- ModeMuseum, Antwerp
- 18 March to 3 August 2016
Game Changers, currently showing at the Mode Museum in Antwerp examines the changing shape of the twentieth century silhouette and explores the work of the designers who created a new and modern shape in fashion.
Mode Museum is situated in the fashion district of Antwerp. Designed by Belgian architect, Marie-José Van Hee, the concrete facade and wooden flooring of MoMu is a fitting space for an exhibition that celebrates a very modern style of fashion which emerged in the 1920’s and 30’s.
At the centre is the work of the man who was one of the early pioneers; Spanish fashion designer, Cristobel Balenciaga. His approach was to create a more relaxed silhouette which acknowledged the importance of structure but eschewed the more traditional corsets.
He was not the first to do this; French designers Coco Chanel and Madeleine Vionnet were instrumental in implementing a revolution in women’s fashion in the early 1920’s. This exhibition places Balenciaga’s work at the centre of such transformations alongside a number of equally ground-breaking designers who have been influenced by his work. Viewed through the lens of his modern interpretation of the female silhouette the narrative thread is evident.
On entry the viewer is greeted by two radically different garments, a pale-blue silk Balenciaga ball dress designed around 1953. Alongside this is a Rei Kawakubo dress is from her 1997 ‘Body Meets Dress, Dress Meets Body’ collection for Commes des Garcon where sheath dresses, made of gingham cotton had lumps inserted within the structure of the dress beneath the cloth to mimic the imperfect human form.
An example of how these clothes worked on a moving body is shown in a filmed extract taken from a piece of dance-work entitled Scenario which was created by the American choreographer Merce Cunningham in the same year, showing these garments at their most sensuous and fluid beauty.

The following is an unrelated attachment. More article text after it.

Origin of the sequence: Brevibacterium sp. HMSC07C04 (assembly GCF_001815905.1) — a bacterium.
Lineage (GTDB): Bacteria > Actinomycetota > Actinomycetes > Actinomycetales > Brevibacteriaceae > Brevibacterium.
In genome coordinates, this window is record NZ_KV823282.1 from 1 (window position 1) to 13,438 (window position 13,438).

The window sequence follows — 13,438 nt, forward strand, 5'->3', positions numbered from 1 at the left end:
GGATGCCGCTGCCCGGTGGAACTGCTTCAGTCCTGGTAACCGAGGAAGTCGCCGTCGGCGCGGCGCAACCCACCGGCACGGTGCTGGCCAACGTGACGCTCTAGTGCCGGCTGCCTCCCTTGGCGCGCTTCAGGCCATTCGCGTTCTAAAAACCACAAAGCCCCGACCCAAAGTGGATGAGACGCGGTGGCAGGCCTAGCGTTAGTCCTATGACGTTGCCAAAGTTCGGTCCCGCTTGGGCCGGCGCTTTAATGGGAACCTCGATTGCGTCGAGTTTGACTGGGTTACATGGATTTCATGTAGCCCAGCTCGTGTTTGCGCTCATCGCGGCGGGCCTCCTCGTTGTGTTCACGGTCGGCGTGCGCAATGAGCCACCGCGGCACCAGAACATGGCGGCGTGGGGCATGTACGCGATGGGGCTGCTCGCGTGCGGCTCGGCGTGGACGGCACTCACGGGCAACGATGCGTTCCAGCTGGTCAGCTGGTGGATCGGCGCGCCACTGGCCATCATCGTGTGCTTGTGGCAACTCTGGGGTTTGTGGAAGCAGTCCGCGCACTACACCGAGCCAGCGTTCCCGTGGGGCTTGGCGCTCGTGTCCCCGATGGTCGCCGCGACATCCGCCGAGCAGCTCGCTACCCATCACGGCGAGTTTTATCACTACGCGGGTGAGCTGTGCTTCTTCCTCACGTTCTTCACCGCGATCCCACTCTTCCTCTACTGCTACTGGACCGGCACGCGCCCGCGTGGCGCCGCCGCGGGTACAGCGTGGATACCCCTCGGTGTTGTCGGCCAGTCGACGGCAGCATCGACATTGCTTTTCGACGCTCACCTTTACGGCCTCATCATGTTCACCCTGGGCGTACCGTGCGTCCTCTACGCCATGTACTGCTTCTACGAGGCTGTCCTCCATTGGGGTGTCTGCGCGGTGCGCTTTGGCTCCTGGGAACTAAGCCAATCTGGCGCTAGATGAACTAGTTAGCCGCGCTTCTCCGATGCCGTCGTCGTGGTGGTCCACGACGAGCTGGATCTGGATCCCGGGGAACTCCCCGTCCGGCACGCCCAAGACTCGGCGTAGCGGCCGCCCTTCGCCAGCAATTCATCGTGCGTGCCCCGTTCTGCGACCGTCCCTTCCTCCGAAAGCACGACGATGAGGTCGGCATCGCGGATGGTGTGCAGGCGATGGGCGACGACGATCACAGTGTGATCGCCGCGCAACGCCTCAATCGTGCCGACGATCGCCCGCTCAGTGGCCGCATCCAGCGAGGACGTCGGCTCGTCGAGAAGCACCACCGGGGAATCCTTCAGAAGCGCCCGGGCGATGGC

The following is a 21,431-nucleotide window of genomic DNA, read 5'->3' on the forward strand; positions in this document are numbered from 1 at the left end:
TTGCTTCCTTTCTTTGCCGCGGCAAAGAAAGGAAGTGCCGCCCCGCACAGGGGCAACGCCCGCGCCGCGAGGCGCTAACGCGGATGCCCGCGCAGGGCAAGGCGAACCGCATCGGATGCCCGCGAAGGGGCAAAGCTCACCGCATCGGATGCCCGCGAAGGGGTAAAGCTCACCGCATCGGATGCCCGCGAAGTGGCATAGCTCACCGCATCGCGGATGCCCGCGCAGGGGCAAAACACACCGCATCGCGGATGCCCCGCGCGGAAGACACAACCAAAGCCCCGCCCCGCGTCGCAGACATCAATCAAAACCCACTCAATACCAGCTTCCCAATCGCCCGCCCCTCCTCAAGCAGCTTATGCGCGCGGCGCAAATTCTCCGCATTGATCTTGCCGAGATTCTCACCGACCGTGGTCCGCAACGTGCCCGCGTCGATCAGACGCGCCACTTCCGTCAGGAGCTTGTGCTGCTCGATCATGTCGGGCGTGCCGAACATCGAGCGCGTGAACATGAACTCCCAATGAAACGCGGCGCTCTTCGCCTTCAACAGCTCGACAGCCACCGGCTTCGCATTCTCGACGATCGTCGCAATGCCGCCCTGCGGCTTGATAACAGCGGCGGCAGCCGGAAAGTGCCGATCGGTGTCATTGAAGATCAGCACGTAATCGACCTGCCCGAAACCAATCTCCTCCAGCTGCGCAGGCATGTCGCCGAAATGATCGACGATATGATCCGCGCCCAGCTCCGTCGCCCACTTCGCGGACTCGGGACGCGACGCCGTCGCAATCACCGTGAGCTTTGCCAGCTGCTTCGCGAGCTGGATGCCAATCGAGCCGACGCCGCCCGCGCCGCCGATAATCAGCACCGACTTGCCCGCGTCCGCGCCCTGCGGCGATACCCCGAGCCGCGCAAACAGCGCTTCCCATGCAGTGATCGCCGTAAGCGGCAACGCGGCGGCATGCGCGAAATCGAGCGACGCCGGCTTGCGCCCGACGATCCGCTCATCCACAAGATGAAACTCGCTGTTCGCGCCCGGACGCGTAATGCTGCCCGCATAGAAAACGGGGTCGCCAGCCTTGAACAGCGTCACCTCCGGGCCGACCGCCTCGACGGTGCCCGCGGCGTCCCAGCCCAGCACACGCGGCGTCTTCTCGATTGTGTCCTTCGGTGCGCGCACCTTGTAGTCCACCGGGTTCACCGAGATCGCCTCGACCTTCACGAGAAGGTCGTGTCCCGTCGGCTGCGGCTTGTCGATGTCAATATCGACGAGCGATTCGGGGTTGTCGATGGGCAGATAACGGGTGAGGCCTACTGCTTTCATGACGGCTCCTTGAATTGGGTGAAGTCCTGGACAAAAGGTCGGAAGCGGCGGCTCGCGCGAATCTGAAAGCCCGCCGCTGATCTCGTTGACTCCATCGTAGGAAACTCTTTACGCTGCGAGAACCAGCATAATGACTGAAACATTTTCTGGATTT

In 2015, a retrospective of the work of the fashion Belgian designer, Dries van Noten, was held at MoMu. He is known for his use of bright colours, detailed print and intricate embroidery. In contrast, Fashion Game Changers is striking for it’s the lack of colour and pattern or print. The garments are so sculptural in their rendering, that print or embroidery would seem superfluous. It is the technique within the garments that matters.
Apart from one Balenciaga piece displayed alongside the paper pattern, all of the clothes were displayed as the finished product. It would have been intriguing to see a garment turned inside out to examine the technique in more detail. The mechanical structure of a dress is arguably as interesting as that of a building because the internal workings are what makes the object work. It may look like smoke and mirrors but it is sartorial engineering at its best.
Balenciaga’s influence on contemporary Japanese designers is key in this exhibition. The work of Rei Kawakobu of Commes des Garcon and Yohji Yamamoto demonstrates the beauty of garments that drape and bag around the body and celebrates the movement of material which completely hides the female form. To quote designer Yohji Yamamoto “I want to see the scars, failures, disorder. [..] I think perfection is ugly”.